Note that this will also work for collections – if you want to allow the user to select multiple items, use List<int> in your model class. Auto UI will generate a list of checkboxes.


Customization of field editors

Another feature which wasn’t really possible in previous Dynamic Data implementation, was to cover exceptions with custom field templates, and respond to changes to the auto-generated fields. Often, you can generate the entire form except for one property with some special behavior.

This can be covered by property groups of the <auto:Editor> and <auto:GridViewColumns>:

<auto:BootstrapForm DataContext="{value: Meetup}"
                    Changed-CountryId="{command: _root.OnCountryChanged()}">
        <img src="{value: ImageUrl}" Visible="{value: ImageUrl != null}" class="img-thumbnail" />
        <dot:FileUpload UploadedFiles="{value: _root.ImageUpload}"
                        UploadCompleted="{command: _root.ProcessImage()}" />

The Changed-PropertyName property allows to hook on the Changed (or equivalent) event of auto-generated controls. The EditorTemplate-PropertyName allows to provide a custom editor – in our example we are giving the user a FileUpload control to upload the profile image, instead of generating just a TextBox (because ImageUrl is a string property).

Configuration fluent API

The last but not least feature of DotVVM Auto UI is the option to use conventions instead of placing data annotation attributes to every property in every model class.

options.AddAutoUI(options =>
        .For(property => property.Name.EndsWith("Price"), rule => rule.SetFormatString("n2"));

This will use the two decimal places number format for all properties with name ending with the word “Price”. If your model follows good naming conventions, you can do a lot of magic with this.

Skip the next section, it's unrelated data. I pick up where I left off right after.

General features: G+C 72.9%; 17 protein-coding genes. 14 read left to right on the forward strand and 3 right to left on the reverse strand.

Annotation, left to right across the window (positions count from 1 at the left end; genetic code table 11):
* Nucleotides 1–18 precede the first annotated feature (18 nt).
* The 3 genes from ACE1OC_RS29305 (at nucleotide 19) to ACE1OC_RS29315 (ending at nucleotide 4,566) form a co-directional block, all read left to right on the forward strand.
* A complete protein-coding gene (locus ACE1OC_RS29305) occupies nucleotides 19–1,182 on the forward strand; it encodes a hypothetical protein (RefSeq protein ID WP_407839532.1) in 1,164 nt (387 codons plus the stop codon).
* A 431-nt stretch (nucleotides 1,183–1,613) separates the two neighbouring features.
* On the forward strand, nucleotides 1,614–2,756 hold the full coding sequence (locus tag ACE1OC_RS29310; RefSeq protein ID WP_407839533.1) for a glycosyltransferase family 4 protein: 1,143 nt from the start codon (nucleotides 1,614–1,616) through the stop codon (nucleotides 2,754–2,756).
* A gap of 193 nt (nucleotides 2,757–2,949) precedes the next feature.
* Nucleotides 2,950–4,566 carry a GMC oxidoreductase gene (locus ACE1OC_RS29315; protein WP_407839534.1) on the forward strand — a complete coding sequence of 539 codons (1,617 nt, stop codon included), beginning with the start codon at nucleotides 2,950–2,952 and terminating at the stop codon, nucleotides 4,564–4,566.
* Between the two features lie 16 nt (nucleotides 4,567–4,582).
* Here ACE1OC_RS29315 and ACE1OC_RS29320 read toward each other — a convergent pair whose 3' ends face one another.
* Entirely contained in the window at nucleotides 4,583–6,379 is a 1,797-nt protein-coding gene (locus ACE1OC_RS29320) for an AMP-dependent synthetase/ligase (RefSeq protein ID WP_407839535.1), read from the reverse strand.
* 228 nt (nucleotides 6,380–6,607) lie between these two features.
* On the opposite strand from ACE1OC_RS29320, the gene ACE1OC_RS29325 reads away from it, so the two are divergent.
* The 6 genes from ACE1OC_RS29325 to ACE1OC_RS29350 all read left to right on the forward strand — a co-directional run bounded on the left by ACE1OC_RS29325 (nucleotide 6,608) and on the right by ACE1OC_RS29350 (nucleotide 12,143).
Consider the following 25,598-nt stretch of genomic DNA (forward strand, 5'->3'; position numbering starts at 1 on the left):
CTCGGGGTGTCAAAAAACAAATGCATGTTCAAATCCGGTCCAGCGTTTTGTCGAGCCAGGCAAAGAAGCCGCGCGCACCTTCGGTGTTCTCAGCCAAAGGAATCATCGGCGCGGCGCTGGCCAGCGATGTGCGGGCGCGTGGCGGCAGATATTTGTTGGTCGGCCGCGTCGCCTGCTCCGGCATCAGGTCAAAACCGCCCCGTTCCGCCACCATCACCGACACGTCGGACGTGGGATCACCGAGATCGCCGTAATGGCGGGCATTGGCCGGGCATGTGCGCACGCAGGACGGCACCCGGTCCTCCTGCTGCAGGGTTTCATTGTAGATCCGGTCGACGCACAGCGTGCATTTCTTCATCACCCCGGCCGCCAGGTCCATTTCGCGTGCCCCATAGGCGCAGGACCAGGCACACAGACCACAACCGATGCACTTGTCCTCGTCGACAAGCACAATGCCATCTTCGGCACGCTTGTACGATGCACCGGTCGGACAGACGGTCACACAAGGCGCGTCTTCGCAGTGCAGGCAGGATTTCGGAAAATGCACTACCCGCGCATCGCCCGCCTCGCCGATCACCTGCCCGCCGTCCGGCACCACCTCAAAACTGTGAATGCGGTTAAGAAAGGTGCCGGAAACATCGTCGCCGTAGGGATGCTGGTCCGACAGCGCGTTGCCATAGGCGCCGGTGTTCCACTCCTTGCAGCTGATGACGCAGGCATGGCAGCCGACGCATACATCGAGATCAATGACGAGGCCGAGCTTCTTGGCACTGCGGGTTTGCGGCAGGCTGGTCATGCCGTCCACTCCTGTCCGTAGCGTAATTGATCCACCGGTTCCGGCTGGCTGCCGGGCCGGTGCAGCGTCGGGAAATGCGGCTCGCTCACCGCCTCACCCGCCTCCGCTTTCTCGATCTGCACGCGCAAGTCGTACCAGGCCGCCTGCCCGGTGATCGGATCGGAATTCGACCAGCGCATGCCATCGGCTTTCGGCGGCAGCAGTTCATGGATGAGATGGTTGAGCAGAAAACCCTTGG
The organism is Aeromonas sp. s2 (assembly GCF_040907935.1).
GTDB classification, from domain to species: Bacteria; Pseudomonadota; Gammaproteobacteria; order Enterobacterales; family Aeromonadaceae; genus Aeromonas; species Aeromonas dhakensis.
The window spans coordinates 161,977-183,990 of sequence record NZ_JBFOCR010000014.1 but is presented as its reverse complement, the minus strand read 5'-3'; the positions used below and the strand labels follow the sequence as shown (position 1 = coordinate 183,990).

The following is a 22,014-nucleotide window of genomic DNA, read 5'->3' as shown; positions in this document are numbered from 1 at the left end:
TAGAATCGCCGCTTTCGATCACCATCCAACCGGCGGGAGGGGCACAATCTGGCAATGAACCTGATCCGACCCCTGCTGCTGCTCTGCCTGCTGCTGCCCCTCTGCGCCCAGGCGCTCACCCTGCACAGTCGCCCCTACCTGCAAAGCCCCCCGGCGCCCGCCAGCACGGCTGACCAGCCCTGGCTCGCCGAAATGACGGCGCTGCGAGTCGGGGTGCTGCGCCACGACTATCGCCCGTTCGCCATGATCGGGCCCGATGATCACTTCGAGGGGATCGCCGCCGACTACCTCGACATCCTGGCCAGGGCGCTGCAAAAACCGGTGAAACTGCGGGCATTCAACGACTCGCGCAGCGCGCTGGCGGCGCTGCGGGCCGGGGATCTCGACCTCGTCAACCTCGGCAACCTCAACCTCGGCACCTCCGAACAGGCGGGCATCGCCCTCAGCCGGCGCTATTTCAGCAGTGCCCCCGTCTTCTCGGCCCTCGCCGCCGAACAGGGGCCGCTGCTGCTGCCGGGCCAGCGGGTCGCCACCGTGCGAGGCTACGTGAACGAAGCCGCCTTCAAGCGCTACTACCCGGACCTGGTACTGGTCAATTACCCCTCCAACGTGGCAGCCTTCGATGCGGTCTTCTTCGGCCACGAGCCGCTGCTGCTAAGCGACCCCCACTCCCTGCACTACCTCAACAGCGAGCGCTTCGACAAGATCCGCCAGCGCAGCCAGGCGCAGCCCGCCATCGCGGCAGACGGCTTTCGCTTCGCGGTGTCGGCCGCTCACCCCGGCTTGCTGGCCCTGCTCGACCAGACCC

The documentation for Auto UI is not yet finished, but we plan to launch it soon.


Markup declared properties

If you ever wrote your own markup control and wanted to add properties to is, you probably know that it requires creating a C# class and invoking the crazy dotprop code snippet.

Starting with DotVVM 4.1, you can now declare the properties using the @property directive at the top of the file. You can include a default value, and also specify the attributes of the property.

@property string Title = "Panel"
@property List<CategoryModel> Categories, MarkupOptionsAttribute.AllowHardCodedValue = false

See all options of markup declared properties here.

Stable version of React components in DotVVM

DotVVM 4.0 introduced an experimental support of hosting React components in DotVVM pages. In DotVVM 4.1 we’ve fixed many issues and marked this feature as stable.

You can now use React components in your DotVVM pages, bind the viewmodel data into their properties, and respond to the events which happen in the control.

<js:Recharts data={value: Data}
             onMouse={staticCommand: (string n) => CurrentThing = n}>

The control is exported from a JS module which you import in the page using the @js directive.

import * as React from 'react';
import * as ReactDOM from 'react-dom';
import { registerReactControl } from 'dotvvm-jscomponent-react';
import { LineChart, XAxis, Tooltip, CartesianGrid, Line } from 'recharts';

// react component
function RechartComponent(props: any) {
    return (
            margin={{ top: 5, right: 20, left: 10, bottom: 5 }} >
            <XAxis dataKey="name" />
            <Tooltip />
            <CartesianGrid stroke="#f5f5f5" />
                Object.keys([0]).slice(1).map((s, i) =>
                    <Line type="monotone"
                          stroke={"#" + (i * 4).toString() + "87908"}
                          onMouseEnter={(_) => props.onMouse(s)} />)

export default (context: any) => ({
    $controls: {
        Recharts: registerReactControl(RechartComponent, {
            onMouse() { /* default empty method */ }

The RechartComponent function builds the LineChart component from the popular Recharts React library. It will pass the collection as the chart data, and call the props.onMouse function whenever the user hovers on some series in the chart.